Where Now For Standard Chartered Plc?

Wondering what to do about your Standard Chartered Plc (LON: STAN) shares? What are the bull and bear cases?

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Standard Chartered (LSE: STAN) is a company that has gone from being a high yielding stock market darling, with ample exposure to emerging markets, to sector laggard and almost an index leper — all within a 24 month period.

Although it’s not the only banking stock to have performed poorly in recent times, year-round weakness in core markets and the effects of a recently announced rights issue mean that Standard Chartered has been the worst performer among London listed financials, with total losses for the shares now coming in at 29.4% for the year to date.

It is with this in mind that I’m going to consider both the bear and bull cases for Standard Chartered;s prospects.  

The Bear Case

Standard Chartered is exclusively focused upon emerging markets, with Asia, Africa and the Middle East being at the heart of group operations.  

Where such exposure was once the be all and end all for most companies, today — emerging markets are often seen as the weak link within both business and investor’s portfolios.

Part of this problem is the result of the ongoing rebalancing effort within the world’s second largest economy. However, China is not the only source of latent scepticism toward emerging markets, as the developing world in general is now grappling with a number of problems.

First and foremost, household, corporate and government balance sheets have expanded considerably across the emerging market space since the dark days of the financial crisis.

Secondly, with the Federal Reserve possibly just a short distance away from the beginning of a rate-hiking cycle, the prospect of an ever stronger US dollar relative to emerging market currencies is now becoming a reality.

The implication of these two sets of problems is that swollen balance sheets could become infeasibly expensive to service in the emerging market world and, given that growth in these economies is now beginning to slow, there is now an increased level of credit risk that the group must contend with.

The Bull Case

Standard Chartered has already taken action to cut costs by reducing headcount, slimming down its bloated management structure and reducing its investment banking operations (eg, the disposal of equity trading division).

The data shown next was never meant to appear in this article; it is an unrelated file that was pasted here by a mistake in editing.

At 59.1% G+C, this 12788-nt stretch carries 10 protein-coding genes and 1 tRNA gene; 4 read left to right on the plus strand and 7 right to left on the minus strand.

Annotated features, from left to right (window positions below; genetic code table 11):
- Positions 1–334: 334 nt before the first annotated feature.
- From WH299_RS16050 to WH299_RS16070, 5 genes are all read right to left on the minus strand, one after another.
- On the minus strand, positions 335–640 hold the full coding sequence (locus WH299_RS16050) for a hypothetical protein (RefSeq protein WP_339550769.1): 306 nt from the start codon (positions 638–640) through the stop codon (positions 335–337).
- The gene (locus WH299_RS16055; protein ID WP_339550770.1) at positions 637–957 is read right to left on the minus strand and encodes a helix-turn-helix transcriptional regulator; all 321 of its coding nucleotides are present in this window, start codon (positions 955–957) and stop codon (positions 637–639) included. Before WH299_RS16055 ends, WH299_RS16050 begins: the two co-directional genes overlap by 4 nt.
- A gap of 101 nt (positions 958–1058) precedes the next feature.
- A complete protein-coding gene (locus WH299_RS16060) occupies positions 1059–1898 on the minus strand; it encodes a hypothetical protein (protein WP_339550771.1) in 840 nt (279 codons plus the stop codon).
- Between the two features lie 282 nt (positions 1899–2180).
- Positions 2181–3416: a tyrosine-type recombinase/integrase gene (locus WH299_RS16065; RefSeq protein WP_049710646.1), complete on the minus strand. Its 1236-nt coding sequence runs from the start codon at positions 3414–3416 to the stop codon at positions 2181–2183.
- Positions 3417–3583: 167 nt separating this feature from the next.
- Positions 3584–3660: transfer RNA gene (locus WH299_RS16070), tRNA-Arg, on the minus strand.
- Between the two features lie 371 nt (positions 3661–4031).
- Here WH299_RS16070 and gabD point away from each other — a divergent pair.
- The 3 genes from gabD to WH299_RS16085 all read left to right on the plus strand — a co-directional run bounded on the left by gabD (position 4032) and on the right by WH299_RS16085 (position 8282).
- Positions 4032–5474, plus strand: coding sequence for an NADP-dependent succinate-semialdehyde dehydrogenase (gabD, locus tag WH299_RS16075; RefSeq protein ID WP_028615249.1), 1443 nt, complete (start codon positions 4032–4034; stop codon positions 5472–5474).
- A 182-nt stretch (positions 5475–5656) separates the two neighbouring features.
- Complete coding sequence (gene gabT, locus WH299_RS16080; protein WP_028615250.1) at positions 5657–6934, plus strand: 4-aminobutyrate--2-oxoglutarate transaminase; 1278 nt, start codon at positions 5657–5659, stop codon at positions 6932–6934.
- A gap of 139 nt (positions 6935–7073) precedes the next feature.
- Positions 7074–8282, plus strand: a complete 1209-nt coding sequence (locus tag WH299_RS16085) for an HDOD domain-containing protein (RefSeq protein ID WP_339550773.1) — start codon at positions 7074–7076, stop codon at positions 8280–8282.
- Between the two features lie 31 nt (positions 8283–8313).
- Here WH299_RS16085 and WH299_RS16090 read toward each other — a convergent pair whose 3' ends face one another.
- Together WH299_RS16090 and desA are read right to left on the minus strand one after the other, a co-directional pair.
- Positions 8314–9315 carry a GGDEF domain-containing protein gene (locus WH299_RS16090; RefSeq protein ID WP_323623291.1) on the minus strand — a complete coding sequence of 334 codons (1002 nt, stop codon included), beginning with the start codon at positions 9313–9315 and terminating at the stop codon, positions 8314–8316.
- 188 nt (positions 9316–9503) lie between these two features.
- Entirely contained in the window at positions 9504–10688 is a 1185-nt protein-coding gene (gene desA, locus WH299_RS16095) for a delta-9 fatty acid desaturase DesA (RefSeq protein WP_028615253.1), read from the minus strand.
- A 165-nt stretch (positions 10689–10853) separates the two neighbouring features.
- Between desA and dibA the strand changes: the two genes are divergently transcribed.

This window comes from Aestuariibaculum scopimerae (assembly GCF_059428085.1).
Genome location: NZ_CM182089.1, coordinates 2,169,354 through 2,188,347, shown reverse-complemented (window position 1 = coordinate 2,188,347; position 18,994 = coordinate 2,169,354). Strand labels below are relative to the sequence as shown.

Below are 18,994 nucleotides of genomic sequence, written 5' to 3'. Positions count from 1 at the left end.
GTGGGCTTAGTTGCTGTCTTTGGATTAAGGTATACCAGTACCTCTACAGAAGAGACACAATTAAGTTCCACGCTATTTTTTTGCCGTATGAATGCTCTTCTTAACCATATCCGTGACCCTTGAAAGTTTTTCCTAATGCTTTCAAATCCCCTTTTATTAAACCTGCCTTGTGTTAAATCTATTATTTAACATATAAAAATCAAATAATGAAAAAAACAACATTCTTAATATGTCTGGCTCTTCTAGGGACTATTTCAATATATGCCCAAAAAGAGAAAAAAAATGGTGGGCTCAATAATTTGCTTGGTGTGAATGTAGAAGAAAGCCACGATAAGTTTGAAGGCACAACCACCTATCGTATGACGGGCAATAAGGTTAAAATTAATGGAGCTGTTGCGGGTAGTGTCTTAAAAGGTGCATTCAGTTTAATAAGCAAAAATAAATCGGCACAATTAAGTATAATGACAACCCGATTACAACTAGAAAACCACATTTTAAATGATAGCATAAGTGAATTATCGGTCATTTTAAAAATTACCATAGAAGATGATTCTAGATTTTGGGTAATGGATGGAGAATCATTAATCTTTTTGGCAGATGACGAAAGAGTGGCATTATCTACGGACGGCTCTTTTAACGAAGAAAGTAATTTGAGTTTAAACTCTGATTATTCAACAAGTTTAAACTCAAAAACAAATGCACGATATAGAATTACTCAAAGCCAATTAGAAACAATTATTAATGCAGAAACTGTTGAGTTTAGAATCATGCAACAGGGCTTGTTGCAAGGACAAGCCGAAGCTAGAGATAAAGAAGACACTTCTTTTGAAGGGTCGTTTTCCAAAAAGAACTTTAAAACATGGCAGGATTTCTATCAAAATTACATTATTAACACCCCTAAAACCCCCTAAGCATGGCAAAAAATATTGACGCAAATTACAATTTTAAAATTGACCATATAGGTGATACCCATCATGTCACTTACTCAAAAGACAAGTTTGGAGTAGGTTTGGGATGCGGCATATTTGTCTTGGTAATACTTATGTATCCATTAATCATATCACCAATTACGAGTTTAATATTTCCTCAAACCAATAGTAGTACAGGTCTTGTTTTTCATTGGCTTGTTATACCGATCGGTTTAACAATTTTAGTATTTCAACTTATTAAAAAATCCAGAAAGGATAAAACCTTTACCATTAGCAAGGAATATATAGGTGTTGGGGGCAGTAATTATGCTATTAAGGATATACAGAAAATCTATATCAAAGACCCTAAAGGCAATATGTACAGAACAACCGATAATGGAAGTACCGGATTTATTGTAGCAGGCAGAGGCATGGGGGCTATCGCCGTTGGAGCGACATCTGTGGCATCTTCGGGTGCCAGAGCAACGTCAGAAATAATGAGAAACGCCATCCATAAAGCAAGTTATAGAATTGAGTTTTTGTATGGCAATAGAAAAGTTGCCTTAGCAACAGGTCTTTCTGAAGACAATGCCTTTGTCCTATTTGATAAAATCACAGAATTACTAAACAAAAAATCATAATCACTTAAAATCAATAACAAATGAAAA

The group is also taking action to rebalance its own business away from corporate and investment banking, in favour of a greater focus upon retail banking services for wealthy individuals.

Furthermore, with management now having taken the plunge and announced a $5.1 billion rights issue to shore up the group’s capital base, it would seem that almost all of the bad news that could have expected is now out in the open and dealt with.  

Assuming that emerging markets avoid another collapse in the coming quarters, this represents an opportunity for management to back-bench the non-performing loans issue and begin thinking about the future in terms of shareholder returns.

Cheap or expensive?

From a valuation perspective, Standard Chartered now trades on 14.6x the consensus for 2015 earnings, which is expensive relative to both its nearest competitor HSBC — as well as the banking sector in general, at just 11.5x.

However, it is also worthy of note that both Standard Chartered and HSBC currently trade at a considerable discount to their tangible book values — with Standard Chartered trading at 0.43x tangible book value per share and HSBC at 0.74x.

What to do?

The uncertain outlook for emerging markets makes Standard Chartered shares a high-risk play for any investor. Although a fresh infusion of capital may be enough to avert a balance sheet disaster in the near term, my natural sense of scepticism tells me that it will just be a temporary respite.

Furthermore, unless earnings estimates are wildly off, it would appear that the shares are probably overvalued relative to many of their blue-chip banking compatriots. At the very least, if they aren’t overvalued, then it seems fair to say that for those who want exposure to emerging market financials  there is probably better value to be had from HSBC.

Should you invest, the value of your investment may rise or fall and your capital is at risk. Before investing, your individual circumstances should be assessed. Consider taking independent financial advice.

James Skinner has no position in any shares mentioned. The Motley Fool UK has no position in any of the shares mentioned. We Fools don't all hold the same opinions, but we all believe that considering a diverse range of insights makes us better investors.

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